Pubdate: Mon, 22 Dec 2008
Source: Patriot Ledger, The  (Quincy, MA)
Copyright: 2008 GateHouse Media, Inc.
Author: Eric Johnson


William G. Brooks III, deputy chief of police in
Wellesley, asks in his recent article, "How did we get here?" with
respect to the results of Question 2 on the Massachusetts ballot of
2008. The answer is law enforcement intransigence and recalcitrance
forced drug law reform advocates to the initiative/referendum system
in state after state.

The bitterness and sour grapes at the end, however, reveal the true
problem: "The system that brought about this change in our drug laws
is flawed and the public was hoodwinked. Now law enforcement is left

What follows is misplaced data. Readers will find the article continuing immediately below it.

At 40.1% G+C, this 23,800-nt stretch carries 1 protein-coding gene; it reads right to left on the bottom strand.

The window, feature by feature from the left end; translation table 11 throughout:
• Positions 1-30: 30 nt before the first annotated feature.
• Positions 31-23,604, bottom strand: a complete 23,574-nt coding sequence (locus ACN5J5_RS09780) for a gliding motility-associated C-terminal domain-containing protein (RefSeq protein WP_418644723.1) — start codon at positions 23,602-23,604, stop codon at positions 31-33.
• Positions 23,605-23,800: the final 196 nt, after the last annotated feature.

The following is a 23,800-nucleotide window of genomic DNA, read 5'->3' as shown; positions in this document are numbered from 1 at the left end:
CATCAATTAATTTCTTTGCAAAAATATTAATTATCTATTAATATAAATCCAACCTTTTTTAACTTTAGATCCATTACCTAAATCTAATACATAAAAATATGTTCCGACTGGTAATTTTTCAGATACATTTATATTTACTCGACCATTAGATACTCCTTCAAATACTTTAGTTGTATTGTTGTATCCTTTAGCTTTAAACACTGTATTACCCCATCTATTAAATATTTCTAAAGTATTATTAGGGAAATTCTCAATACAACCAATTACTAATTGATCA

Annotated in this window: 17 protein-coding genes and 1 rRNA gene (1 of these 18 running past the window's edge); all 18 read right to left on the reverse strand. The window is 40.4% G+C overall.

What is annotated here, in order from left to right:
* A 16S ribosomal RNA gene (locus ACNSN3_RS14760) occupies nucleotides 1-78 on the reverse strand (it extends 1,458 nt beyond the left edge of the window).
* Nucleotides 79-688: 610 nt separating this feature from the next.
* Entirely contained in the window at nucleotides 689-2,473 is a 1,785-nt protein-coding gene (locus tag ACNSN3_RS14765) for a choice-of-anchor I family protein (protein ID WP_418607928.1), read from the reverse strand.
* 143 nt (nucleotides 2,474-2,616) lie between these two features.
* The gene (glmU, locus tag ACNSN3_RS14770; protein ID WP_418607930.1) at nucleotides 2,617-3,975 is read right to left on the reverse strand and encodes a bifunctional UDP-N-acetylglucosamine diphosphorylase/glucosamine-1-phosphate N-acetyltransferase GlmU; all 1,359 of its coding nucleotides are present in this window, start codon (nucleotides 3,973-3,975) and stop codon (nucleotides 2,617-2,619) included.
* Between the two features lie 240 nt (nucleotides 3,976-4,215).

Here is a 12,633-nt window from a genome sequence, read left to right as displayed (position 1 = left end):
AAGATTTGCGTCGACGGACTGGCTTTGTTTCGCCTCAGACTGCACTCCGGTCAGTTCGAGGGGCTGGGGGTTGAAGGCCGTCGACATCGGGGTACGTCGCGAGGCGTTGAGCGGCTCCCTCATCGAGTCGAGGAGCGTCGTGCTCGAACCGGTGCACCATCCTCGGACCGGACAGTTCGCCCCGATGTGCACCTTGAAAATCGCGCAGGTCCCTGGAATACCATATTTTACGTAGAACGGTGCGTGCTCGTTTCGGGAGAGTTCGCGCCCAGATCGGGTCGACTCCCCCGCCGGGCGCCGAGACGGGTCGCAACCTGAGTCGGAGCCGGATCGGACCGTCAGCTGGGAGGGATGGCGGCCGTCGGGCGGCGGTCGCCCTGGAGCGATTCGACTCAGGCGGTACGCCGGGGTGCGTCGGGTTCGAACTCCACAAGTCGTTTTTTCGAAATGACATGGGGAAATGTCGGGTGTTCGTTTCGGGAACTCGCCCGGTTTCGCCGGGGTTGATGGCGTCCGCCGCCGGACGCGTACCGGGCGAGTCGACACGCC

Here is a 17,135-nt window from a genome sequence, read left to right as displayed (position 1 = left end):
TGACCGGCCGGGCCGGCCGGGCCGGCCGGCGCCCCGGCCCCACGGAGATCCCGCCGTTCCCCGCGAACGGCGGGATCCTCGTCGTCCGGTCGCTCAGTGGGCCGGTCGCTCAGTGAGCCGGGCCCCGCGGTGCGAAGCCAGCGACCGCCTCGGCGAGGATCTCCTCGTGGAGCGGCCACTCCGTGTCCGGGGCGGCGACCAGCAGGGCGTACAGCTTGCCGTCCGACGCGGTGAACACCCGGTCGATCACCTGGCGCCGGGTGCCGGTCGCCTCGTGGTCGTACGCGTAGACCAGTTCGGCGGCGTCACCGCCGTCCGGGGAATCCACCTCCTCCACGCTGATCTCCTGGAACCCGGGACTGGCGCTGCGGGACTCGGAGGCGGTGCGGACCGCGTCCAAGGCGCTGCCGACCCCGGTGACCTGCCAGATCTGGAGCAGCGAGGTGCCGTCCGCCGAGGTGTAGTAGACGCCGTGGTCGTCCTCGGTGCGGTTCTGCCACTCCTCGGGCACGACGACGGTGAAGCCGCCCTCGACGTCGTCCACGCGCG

to deal with this mess."

It seems deputy chief Brooks is simply angry that 65 percent of
Massachusetts voters don't agree with him concerning marijuana. He
isn't, however, forced to live in Massachusetts, nor to be a law
enforcement officer there, with the latter being a privilege.

Hopefully, he accepted his career in law enforcement knowing he might
have to enforce laws he does not agree with, and that he was not going
to be making the laws he would be charged with enforcing. But it does
not sound like it.

Police frequently have said, often to the pro-pot community, "If you
don't like the law, work to get it changed." People did just that, and
that is how we got here.

If cops need someone to blame here, it is politicians who took their
cues on drug issues from law enforcement and refused to speak nor hear
of drug law reform.

This was part of the dynamic that pushed the people to referenda and

Eric Johnson

Los Angeles, CA
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